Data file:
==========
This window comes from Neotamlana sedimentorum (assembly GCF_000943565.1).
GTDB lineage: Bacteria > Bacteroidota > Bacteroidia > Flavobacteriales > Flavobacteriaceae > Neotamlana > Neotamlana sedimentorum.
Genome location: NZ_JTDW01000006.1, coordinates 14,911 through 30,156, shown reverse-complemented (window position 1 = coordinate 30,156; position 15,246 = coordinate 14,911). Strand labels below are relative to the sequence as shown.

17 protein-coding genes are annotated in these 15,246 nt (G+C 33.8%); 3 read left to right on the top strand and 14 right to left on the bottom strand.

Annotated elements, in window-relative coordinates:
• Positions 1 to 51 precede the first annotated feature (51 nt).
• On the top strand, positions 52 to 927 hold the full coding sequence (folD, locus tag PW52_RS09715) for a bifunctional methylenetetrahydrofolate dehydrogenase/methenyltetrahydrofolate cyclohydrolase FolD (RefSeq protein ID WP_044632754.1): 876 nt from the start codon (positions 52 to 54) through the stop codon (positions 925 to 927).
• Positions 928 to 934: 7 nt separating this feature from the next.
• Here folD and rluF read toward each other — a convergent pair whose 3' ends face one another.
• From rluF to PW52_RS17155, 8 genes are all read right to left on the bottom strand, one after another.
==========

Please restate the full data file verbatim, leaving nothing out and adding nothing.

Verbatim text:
This window comes from Neotamlana sedimentorum (assembly GCF_000943565.1).
GTDB lineage: Bacteria > Bacteroidota > Bacteroidia > Flavobacteriales > Flavobacteriaceae > Neotamlana > Neotamlana sedimentorum.
Genome location: NZ_JTDW01000006.1, coordinates 14,911 through 30,156, shown reverse-complemented (window position 1 = coordinate 30,156; position 15,246 = coordinate 14,911). Strand labels below are relative to the sequence as shown.

17 protein-coding genes are annotated in these 15,246 nt (G+C 33.8%); 3 read left to right on the top strand and 14 right to left on the bottom strand.

Annotated elements, in window-relative coordinates:
• Positions 1 to 51 precede the first annotated feature (51 nt).
• On the top strand, positions 52 to 927 hold the full coding sequence (folD, locus tag PW52_RS09715) for a bifunctional methylenetetrahydrofolate dehydrogenase/methenyltetrahydrofolate cyclohydrolase FolD (RefSeq protein ID WP_044632754.1): 876 nt from the start codon (positions 52 to 54) through the stop codon (positions 925 to 927).
• Positions 928 to 934: 7 nt separating this feature from the next.
• Here folD and rluF read toward each other — a convergent pair whose 3' ends face one another.
• From rluF to PW52_RS17155, 8 genes are all read right to left on the bottom strand, one after another.